mendous caldron of boiling waters, encircled by a magnificent lunar rainbow, is a great event in the life of any man ; and there can be no doubt that a silent contemplation of such a scene at such a time is better calculated to impress one with proper and religious feelings than the best sermon that was ever preached.

The walks along the banks of the river towards Queenston are wild, romantic, and beautiful, the scenery a great deal resembling that of the finest Scotch rivers. I walked nine miles on the Canada side to Queenston, crossed the river there, and returned home on the American side. There is nothing like walking: half the people that visit this place miss all the finest scenery by going in conveyances along the high roads. I went through woods the entire way, closely skirting the river. About half-way I came to the whirpool, where the banks are at least 300 feet high, and crowned with the finest forest-trees. The river is one sheet of foam for miles, for there is a descent of 100 feet from the Falls to Queenston; and in my opinion the rapids are almost as well worth seeing as the Falls theinselves. I ascended Queenston heights, and visited Brock's monument, where a battle was fought during the last war, in which the British general of that name was killed, and this monument erected to his memory. It is now shattered to pieces, having been blown up by the Canadian rebels during the late insurrection : the view from it of the noble river, Lake Ontario in the distance, and the fine fertile country around, is exceedingly beautiful. I crossed the river at Queenston to Lewiston on the American side, where the Falls, though now nine miles distant, are supposed once to have been; and as they are known to have receded fifty yards during the last forty years, the supposition is not so very unreasonable as it would at first appear. On the American side I passed a tremendous chasm, called the Devil's Hole, into which it is said a detachment of the British army during the French war were forced, while retreating during the night before a superior force. The view of the Falls some three miles in the distance, together with the river both above and below, with a part of the great basin, was, I think, one of the finest sights I ever looked on in my

life. On reaching the village of Niagara I recrossed the river in the ferry-boat to the Clifton Hotel, highly delighted with the day's excursion.

At Lundy's Lane, only two miles from the Falls, a most severe engagement took place during the last war with Great Britain, in which each side lost upwards of 800 men. I visited the burning spring near the latter place, which I thought a great curiosity; for, on a lighted candle being applied to the water, it ignited like so much spirit.

One memorable day I walked behind the great Horse-shoe Fall to Termination Rock, a distance of 153 feet. Few go unaccompanied by a guide, who supplies an oilskin dress for the occasion, at a charge of a dollar for each person. But a young Englishman, who had the summer previous gone through this ordeal, challenged me to accompany him alone; and being fond of adventure, I at once accepted the invitation, on the understanding that he was to go first. Without communicating our intention to any one, we descended the enclosed spiral-staircase, which conducted us nearly to the foot of the Horse-shoe Falls, and there my friend's courage seemed to evaporate, and he wanted me to take the lead; but that I at first respectfully declined, as being contrary to the spirit of our agreement. I threw off my coat, hat, and shoes, and advanced with him to the very edge of the curtain; the scene was tremendous; and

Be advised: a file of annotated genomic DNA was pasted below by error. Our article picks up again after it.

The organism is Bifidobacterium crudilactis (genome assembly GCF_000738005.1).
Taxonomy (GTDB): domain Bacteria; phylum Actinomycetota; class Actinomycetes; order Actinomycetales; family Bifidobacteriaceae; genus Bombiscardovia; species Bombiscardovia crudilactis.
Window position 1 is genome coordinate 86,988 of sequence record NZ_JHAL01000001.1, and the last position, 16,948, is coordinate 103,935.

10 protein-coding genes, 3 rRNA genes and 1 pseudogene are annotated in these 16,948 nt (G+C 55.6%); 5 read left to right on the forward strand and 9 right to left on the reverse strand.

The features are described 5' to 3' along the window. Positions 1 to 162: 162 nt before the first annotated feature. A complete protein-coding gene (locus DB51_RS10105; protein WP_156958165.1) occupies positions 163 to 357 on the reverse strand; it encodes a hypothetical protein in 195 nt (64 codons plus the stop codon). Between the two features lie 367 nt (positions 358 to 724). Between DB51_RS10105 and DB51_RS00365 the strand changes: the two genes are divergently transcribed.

there for a time we stood, grinning and bowing to each other like two Chinese mandarins over a chest of tea. “After you,” I screamed; but perceiving that he could not get his steam up, I politely requested him to forward my trunk in case of accidents, and disappeared from his wondering gaze,

I was drenched to the skin in an instant. The first three feet are the most trying, as there is only just sufficient space to enable you to pass.

I was wrong

in not keeping on my hat, for the water fell with such force on my bare head that I was obliged to protect it as well as I could with one hand, whilst I grasped the rope that runs along the wall of rock with the other. The noise was deafening, and for a few seconds I found my breath taken away by the rushing wind. Still I proceeded, as I knew thousands had done so before me, and after three steps felt immediate relief. The space then widened to twenty or thirty feet, and I walked without difficulty to Termination Rock, beyond which no man of mortal mould dare go. The whole scene was dismally grand, and the light was quite sufficient to enable us to see what we were about. There is no great danger, if a man is cautious and possesses tolerably good nerves; but one false step, and your fate would become matter of history, and form a fitting theme to point a moral or adorn tale!

The depth of the river at the Falls has never yet been ascertained, but it is supposed to be at least 800 or 1000 feet, as at the ferry, half a mile below, it is from 250 to 260 feet.

I passed three days on the American side, and was delighted with Goat Island, which is really one of the most charmingly wild spots I have anywhere seen, and its shady and romantic walks command

many

brilliant views of the Rapids and Falls.

a

CHAPTER II.

NIAGARA TO ROCHESTER-FALLS OF THE GENESEE-EXCURSION

TO AUBURN-THENCE TO KINGSTON, CANADA.